Almost all African tribes and cultures had elaborate civilizations before colonization. They all had the taboos and traditions. Each tribe had its own form of worship. As part of worship, each tribe had its own rituals. For example, I am from the Kalenjin tribe in the Great Rift Valley.  In my culture, one of our rituals was to perform rain dances as a form of prayer for rain each spring.  My tribe offered corn, milk and alcohol to the spirits, in hopes we would be blessed with good rains.

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The “Spirit” in “Spiritual”


Lesson: Acts 2:1-13; John 14:8-17

Americans are getting less religious but more spiritual, according to the Pew Research Center.[1] Those terms are more than a little vague but in this particular study, “religious” is measured by how important people say religion is to them, and by how often they attend worship services and pray. Which I would argue are also “spiritual” practices but I’m getting ahead of myself. People are classified as “spiritual” in this study if they say they often feel a deep sense of spiritual peace and well-being, as well as a deep sense of wonder about the universe.[2]

Behind this, I suspect, is the cultural shift that contrasts “spiritual” against “religion,” by which most people mean, “organized religion,” by which they actually mean what’s perceived as the negative aspects of organized religion. “Religion,” says much of our culture, is full of unreasonable rules and rigid beliefs; it is old-fashioned, judgmental, boring, and irrelevant – and those aren’t even the worst things people come up with. This is why “spiritual but not religious,” or “SBNR,” for short, has become the fastest growing approach to religion in the country – or rather, to non-religion.

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Lesson: Acts 16:16-34

Yesterday was the Kentucky Derby, and as they do every year, racing fans at Churchill Downs wore crazy hats, guzzled mint juleps, and broke into a passionate rendition of Kentucky’s state song, “My Old Kentucky Home.” It’s highly likely that the people who sang, “Oh, the sun shines bright on my old Kentucky home” think it’s a nostalgic ode to missing home, home in Kentucky in particular, but also, any home we’ve ever left behind. Doesn’t it make us feel good to remember the happy home we’ve left behind? But according to a report on NPR, the Derby fans are disconnected from the song’s history. Stephen Foster wrote the song in 1852, before the Civil War. He was writing about people who were enslaved – slaves who had to leave their “happy home” in Kentucky because they’d been “sold down the river.” The phrase, “sold down the river,” has come to mean ultimate betrayal, but it comes from the slave trade. After slave importation was outlawed, people were sold from what were thought of as “slave-growing states” – yes, incredibly enough, that’s a thing – “slave-growing states” like Kentucky to the cotton plantations further south, down the Mississippi River. And that was tantamount to a death sentence.[1]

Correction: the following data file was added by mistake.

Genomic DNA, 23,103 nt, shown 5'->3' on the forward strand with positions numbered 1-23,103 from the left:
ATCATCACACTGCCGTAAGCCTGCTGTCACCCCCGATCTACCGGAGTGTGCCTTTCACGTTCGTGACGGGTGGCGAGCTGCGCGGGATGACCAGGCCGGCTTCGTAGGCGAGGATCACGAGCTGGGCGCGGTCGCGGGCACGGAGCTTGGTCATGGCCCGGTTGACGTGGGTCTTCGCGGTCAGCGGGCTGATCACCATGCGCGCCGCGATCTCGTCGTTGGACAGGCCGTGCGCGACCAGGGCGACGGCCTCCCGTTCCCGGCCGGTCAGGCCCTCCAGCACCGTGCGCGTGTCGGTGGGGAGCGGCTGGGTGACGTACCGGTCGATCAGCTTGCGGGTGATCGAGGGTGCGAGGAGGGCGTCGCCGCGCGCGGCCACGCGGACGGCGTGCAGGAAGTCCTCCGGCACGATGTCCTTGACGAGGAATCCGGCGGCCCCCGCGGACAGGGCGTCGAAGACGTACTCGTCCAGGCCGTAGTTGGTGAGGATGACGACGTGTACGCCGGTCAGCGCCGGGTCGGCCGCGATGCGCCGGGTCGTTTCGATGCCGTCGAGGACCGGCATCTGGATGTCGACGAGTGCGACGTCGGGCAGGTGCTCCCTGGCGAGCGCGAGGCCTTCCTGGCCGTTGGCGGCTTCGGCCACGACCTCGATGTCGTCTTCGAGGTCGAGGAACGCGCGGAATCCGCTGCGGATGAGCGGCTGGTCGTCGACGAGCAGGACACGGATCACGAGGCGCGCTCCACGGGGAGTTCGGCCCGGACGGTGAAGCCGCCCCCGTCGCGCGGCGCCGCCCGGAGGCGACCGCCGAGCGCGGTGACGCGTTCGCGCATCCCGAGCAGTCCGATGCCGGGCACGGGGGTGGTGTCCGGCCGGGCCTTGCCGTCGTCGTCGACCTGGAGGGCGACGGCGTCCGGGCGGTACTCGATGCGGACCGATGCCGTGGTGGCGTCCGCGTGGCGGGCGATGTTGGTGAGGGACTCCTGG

So “My Old Kentucky Home” isn’t a romantic song about home. But even Foster missed this crucial fact: There was no good place to be a slave. The sun never shines bright on slavery. Not even in Kentucky.[2]

It’s a good reminder of how easy it is to miss something, not to see something, because we don’t need to, and especially, because it might make us uncomfortable. This morning’s Acts passage challenges us with what we might miss – what even the apostle Paul or Luke, the author of the Book of Acts, might miss. Paul and Silas have been meeting with the congregation in Philippi, enjoying the hospitality of Lydia, their first convert there, but Paul is increasingly irritated by a girl who is enslaved who follows them everywhere. She’s possessed by “a spirit of divination,” which supposedly allowed her to tell people’s fortunes. She shows us she’s clairvoyant by shouting at Paul and Silas: “These men are slaves of the Most High God, who proclaim to you a way of salvation.” Read more →

Meals Matter


So much of the New Testament is about table fellowship. The Eucharist we celebrate this morning has us discern the body of Christ in the elements and in the faith of those around us.

The parable of the Prodigal Son speaks of the necessity of sacrificing the fat bull at the return of the son. The story of the Prodigal son displays a high theology of banqueting as reconciliation.

In the Gospels, there is something about Jesus that draws supper companions. Because of his humanity, he welcomed them, sat with them and ate with them. Something happens when we eat together.

Social distances lessen.

We are no longer distinct strangers but friends.

Our stories merge, the distinctions between us disappears as we pass the potatoes, as my friend Hope Attenhofer says.

Letting Jesus in changes everything.

So it is in this morning’s reading that we meet Lydia, a wealthy dealer in purple cloth. After hearing him preach, she prevails upon Paul and his followers to visit and sup with her household. This is after she has found faith from Paul’s preaching. Her first recorded act of faith is hospitality. Read more →